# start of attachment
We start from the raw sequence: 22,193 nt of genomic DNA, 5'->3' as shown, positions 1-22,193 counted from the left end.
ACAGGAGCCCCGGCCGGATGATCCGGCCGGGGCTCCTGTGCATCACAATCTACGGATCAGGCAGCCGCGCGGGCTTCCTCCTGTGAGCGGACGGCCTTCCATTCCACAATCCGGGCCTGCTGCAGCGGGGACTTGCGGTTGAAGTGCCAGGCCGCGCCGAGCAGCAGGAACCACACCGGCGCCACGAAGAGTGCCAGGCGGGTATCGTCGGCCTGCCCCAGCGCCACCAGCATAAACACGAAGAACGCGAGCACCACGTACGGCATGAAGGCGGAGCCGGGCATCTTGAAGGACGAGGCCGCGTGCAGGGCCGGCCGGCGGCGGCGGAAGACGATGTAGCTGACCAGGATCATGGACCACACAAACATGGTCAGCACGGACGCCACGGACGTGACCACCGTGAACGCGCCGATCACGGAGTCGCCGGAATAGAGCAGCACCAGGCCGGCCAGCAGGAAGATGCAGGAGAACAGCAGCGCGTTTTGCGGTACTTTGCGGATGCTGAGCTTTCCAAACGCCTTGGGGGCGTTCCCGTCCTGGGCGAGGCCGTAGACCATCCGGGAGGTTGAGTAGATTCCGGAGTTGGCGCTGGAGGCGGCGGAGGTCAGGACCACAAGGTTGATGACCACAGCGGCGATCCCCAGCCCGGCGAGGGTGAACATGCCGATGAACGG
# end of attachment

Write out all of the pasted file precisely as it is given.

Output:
We start from the raw sequence: 22,193 nt of genomic DNA, 5'->3' as shown, positions 1-22,193 counted from the left end.
ACAGGAGCCCCGGCCGGATGATCCGGCCGGGGCTCCTGTGCATCACAATCTACGGATCAGGCAGCCGCGCGGGCTTCCTCCTGTGAGCGGACGGCCTTCCATTCCACAATCCGGGCCTGCTGCAGCGGGGACTTGCGGTTGAAGTGCCAGGCCGCGCCGAGCAGCAGGAACCACACCGGCGCCACGAAGAGTGCCAGGCGGGTATCGTCGGCCTGCCCCAGCGCCACCAGCATAAACACGAAGAACGCGAGCACCACGTACGGCATGAAGGCGGAGCCGGGCATCTTGAAGGACGAGGCCGCGTGCAGGGCCGGCCGGCGGCGGCGGAAGACGATGTAGCTGACCAGGATCATGGACCACACAAACATGGTCAGCACGGACGCCACGGACGTGACCACCGTGAACGCGCCGATCACGGAGTCGCCGGAATAGAGCAGCACCAGGCCGGCCAGCAGGAAGATGCAGGAGAACAGCAGCGCGTTTTGCGGTACTTTGCGGATGCTGAGCTTTCCAAACGCCTTGGGGGCGTTCCCGTCCTGGGCGAGGCCGTAGACCATCCGGGAGGTTGAGTAGATTCCGGAGTTGGCGCTGGAGGCGGCGGAGGTCAGGACCACAAGGTTGATGACCACAGCGGCGATCCCCAGCCCGGCGAGGGTGAACATGCCGATGAACGG